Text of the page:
What's up with the Jacksonian Realists?

An up-and-coming clique of conservatives aims to replace the Neocons, but are they America First?

What's up with the Jacksonian Realists?

Some in the conservative movement have valorized President Andrew Jackson as a symbol of populism. In particular, many from the Claremont Institute have taken up this narrative, borrowing the concept of “Jacksonian Realism” from conservative intellectual Walter Russell Mead. For Mead, a Council on Foreign Affairs and Hudson Institute contributor, “Jacksonian Realism” is one of four American foreign policy traditions, the others being the Hamiltonian, Jeffersonian, and Wilsonian schools. The DeSantis campaign and its committed online influencers, of which there was much overlap with the Claremont Institute, explicitly identified their candidate’s foreign policy with Jacksonian Realism. David Reaboi, former registered foreign agent for the Israel-aligned Hungarian government and proponent of “National Divorce” (secession), borrowed Mead’s phrase in describing Ron DeSantis. Christina Pushaw, rapid response director for the DeSantis campaign, also approved of the term as a descriptor of DeSantis. Additionally, Steve Bannon, inspired by Mead’s Jacksonian Realism, put a portrait of Andrew Jackson in the White House in 2017, claiming that the Trump movement represents the same populist current as Jackson’s. But is the Meadian view of Jacksonian Realism a true picture of the significance of the seventh President? What do they really mean by all this?

Jacksonian Realism is the name of a foreign policy style coined by Walter Russell Mead in his 1999 essay “The Jacksonian Tradition and American Foreign Policy,” and appeared in his 2001 book Special Providence. Mead defines Jacksonian Realism as the making of foreign policy decisions based solely on national interest and national honor, having no qualms about using maximum military force while minimizing the loss of American lives. It has been presented as an alternative to the extreme hawkishness of the neoconservatives without the isolationism of the “Jeffersonians” (as defined in Mead’s idiosyncratic fashion) or the idealism of the “Wilsonians.” In the words of Reaboi, it is neither isolationist nor neoconservative. Mead roots the Jacksonian feeling in deep cultural and folk-historical roots. He envisions Jacksonianism not so much as a rigorous body of beliefs, but rather the instinctive character of lower- and middle-class Americans, especially Southern Americans. It quickly becomes clear when reading Mead’s essay that his understanding of “Jacksonian Realism” is largely based on cultural history and cultural analysis, rather than being generalized from the actions or words of the seventh President himself.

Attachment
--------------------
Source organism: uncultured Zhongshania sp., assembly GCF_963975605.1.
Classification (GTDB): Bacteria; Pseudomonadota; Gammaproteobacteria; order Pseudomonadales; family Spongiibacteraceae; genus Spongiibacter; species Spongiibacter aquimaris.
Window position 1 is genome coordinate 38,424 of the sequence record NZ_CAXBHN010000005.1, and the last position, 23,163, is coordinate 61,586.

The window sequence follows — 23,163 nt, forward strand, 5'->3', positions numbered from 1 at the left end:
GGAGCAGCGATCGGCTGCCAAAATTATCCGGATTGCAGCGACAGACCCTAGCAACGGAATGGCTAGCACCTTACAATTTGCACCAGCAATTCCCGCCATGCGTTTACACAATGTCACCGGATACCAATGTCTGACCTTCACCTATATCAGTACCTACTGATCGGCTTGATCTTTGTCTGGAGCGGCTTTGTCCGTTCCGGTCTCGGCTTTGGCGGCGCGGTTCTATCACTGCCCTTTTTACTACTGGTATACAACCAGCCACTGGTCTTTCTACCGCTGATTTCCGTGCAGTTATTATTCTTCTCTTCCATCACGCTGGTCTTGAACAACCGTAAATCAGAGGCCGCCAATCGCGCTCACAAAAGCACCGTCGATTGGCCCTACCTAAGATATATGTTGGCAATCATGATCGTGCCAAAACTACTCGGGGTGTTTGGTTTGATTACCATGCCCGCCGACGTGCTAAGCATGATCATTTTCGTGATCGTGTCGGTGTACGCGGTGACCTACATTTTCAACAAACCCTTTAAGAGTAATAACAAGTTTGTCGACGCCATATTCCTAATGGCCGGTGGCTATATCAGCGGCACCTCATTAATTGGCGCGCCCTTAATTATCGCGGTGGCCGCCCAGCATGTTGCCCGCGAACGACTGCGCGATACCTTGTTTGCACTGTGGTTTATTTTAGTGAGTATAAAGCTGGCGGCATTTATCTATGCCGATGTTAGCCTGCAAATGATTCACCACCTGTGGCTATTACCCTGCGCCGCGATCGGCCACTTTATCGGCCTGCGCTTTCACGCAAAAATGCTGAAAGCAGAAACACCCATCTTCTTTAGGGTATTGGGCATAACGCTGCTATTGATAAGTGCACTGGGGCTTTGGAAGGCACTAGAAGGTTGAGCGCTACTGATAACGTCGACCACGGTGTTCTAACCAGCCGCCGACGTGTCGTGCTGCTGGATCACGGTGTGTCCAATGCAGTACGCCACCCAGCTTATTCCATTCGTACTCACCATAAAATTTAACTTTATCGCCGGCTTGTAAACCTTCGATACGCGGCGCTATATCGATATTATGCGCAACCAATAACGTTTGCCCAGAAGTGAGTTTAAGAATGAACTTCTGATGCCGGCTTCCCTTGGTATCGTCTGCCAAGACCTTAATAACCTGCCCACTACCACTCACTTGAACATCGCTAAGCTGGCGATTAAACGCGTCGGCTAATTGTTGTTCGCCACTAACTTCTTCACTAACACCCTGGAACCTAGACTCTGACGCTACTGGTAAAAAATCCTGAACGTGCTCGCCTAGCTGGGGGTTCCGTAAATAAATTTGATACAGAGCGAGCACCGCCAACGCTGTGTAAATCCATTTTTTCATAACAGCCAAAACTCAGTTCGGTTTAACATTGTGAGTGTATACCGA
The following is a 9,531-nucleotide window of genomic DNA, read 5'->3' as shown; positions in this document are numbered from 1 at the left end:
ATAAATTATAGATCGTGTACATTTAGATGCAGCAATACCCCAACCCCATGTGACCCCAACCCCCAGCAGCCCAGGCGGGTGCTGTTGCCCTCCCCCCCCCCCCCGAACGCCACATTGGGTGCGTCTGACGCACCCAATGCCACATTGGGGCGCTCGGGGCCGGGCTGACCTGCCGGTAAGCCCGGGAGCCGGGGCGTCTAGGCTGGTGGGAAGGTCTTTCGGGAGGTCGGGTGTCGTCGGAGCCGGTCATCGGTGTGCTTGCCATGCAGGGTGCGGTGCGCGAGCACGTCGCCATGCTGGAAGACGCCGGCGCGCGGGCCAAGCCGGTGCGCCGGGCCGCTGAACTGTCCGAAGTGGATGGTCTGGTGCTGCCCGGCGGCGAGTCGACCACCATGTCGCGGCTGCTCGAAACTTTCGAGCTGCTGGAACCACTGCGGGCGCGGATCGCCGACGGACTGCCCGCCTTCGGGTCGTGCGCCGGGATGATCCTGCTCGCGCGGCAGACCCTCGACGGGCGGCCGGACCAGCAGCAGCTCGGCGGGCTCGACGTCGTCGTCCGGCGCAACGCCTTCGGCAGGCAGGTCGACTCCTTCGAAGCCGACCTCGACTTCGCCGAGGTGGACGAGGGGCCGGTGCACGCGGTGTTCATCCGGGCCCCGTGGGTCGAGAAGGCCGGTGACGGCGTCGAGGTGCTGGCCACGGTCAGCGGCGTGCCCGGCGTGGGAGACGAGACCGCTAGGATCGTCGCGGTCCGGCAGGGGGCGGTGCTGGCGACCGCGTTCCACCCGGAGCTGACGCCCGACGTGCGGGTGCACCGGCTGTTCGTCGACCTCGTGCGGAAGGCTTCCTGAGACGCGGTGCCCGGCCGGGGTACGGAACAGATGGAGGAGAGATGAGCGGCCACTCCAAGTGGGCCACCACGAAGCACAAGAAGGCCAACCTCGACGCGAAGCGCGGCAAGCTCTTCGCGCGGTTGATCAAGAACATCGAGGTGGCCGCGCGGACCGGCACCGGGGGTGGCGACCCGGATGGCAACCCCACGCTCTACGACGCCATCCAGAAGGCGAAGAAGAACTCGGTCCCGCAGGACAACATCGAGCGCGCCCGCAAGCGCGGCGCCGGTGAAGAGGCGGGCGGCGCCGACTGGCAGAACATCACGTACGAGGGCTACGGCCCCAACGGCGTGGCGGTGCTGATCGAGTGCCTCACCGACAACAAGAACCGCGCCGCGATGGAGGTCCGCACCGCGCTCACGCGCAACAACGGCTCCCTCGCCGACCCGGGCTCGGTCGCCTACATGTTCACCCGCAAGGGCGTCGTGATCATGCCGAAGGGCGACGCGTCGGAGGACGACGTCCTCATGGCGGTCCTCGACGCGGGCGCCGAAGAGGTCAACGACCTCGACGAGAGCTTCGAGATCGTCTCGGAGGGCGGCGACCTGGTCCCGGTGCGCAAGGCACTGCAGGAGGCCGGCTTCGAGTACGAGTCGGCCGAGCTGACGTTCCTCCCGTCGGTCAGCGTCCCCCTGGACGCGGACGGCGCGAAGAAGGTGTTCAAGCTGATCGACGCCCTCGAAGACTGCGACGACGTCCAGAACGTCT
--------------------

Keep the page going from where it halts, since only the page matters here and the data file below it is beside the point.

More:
But let’s look at the political beliefs of the namesake President and see if there is any solid reason for this characterization. Andrew Jackson believed in limited government and democracy, the latter taking the form of extending the franchise to all white men, instead of only landowning white men as originally delineated in the national and state Constitutions. This is democratic and liberal, not conservative. For those unfamiliar with the politics of the antebellum United States, the two main groups represented in the party system were...

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